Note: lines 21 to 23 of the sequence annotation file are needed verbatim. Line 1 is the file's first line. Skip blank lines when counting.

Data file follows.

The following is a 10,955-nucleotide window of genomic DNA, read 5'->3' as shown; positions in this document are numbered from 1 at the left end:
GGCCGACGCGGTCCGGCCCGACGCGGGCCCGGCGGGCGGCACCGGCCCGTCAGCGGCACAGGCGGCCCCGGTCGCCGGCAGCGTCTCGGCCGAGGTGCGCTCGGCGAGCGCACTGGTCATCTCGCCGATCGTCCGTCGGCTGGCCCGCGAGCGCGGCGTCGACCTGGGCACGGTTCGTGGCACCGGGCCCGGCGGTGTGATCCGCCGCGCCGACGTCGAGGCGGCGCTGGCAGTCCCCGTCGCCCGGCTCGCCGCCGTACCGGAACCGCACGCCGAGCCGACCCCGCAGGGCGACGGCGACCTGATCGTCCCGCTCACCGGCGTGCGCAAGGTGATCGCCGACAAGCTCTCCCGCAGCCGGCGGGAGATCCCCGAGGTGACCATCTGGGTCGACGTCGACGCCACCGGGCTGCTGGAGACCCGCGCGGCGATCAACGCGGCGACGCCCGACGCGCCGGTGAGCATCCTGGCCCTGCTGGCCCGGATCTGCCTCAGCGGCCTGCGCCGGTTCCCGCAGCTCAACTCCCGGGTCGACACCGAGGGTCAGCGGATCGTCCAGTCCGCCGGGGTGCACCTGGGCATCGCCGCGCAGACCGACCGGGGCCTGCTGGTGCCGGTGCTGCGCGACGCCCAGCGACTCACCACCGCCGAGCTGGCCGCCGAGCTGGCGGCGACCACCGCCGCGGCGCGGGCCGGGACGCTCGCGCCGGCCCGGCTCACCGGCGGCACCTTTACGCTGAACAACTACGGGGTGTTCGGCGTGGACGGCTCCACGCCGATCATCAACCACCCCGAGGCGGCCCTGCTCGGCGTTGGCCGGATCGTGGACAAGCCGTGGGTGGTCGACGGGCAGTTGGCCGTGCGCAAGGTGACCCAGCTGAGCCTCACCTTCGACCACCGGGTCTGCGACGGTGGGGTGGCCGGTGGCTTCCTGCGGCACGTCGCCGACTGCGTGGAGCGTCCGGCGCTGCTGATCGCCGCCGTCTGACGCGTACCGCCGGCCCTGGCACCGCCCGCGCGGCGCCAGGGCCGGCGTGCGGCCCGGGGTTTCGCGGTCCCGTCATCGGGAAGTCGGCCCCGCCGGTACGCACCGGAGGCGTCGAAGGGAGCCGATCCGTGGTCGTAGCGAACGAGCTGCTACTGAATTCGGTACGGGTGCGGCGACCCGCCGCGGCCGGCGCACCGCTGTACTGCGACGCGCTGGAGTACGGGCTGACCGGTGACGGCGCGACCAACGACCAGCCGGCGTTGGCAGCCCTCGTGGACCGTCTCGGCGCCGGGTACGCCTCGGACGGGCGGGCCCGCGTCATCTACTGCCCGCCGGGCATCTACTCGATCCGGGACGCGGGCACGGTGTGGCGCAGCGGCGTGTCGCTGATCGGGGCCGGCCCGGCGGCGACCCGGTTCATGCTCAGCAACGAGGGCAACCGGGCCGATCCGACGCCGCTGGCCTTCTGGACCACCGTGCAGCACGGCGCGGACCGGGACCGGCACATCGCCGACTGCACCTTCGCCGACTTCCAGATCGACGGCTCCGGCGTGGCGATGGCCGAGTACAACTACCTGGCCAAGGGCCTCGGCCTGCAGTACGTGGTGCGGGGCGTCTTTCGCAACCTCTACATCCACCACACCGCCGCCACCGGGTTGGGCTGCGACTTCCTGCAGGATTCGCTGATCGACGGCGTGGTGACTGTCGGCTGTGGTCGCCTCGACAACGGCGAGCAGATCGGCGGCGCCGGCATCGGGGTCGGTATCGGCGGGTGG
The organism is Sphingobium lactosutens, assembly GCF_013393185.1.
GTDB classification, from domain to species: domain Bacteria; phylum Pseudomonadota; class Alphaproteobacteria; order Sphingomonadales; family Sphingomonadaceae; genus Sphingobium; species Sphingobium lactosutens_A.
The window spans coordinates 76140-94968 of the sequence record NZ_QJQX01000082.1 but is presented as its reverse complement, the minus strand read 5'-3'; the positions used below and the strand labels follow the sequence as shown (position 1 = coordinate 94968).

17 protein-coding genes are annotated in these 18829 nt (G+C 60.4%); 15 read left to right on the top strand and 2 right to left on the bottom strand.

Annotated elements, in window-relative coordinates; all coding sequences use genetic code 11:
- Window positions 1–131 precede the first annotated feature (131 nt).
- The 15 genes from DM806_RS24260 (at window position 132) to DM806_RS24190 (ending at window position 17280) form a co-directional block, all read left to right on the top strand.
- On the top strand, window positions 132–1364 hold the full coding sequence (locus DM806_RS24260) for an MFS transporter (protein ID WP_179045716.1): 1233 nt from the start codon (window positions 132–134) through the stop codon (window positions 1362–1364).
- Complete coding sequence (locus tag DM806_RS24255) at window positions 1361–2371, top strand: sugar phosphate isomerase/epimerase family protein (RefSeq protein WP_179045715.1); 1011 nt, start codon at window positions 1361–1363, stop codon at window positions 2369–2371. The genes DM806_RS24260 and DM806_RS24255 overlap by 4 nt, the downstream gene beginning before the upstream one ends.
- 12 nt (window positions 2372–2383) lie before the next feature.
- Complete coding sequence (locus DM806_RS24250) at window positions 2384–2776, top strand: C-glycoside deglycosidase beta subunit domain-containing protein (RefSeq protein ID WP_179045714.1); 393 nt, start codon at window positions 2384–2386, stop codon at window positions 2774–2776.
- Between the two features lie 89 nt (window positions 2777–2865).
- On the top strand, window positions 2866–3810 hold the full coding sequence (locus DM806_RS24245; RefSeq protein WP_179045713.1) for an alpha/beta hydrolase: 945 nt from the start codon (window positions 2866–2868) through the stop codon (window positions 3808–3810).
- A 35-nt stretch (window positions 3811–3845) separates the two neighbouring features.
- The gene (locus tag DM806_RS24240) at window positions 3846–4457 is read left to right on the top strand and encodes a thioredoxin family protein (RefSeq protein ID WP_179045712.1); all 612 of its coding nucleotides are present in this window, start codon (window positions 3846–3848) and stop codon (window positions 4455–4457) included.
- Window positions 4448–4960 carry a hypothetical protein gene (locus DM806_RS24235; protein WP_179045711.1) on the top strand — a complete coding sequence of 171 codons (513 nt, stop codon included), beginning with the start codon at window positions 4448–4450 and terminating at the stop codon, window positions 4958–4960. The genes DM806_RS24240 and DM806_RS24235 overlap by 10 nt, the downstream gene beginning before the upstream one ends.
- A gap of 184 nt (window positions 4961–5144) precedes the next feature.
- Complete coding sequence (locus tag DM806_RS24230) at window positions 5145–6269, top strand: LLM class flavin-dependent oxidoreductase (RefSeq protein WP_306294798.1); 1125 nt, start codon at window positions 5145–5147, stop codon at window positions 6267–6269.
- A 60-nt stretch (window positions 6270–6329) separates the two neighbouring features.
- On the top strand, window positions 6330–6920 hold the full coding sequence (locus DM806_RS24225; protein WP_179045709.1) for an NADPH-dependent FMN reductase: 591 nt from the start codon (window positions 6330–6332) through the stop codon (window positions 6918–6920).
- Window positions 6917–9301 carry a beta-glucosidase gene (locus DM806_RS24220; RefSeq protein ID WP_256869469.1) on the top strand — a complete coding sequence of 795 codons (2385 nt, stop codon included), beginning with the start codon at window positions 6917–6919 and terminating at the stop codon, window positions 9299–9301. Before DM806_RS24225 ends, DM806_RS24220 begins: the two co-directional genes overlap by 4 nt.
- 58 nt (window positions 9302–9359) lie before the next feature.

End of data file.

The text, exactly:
- A 60-nt stretch (window positions 6270–6329) separates the two neighbouring features.
- On the top strand, window positions 6330–6920 hold the full coding sequence (locus DM806_RS24225; protein WP_179045709.1) for an NADPH-dependent FMN reductase: 591 nt from the start codon (window positions 6330–6332) through the stop codon (window positions 6918–6920).
- Window positions 6917–9301 carry a beta-glucosidase gene (locus DM806_RS24220; RefSeq protein ID WP_256869469.1) on the top strand — a complete coding sequence of 795 codons (2385 nt, stop codon included), beginning with the start codon at window positions 6917–6919 and terminating at the stop codon, window positions 9299–9301. Before DM806_RS24225 ends, DM806_RS24220 begins: the two co-directional genes overlap by 4 nt.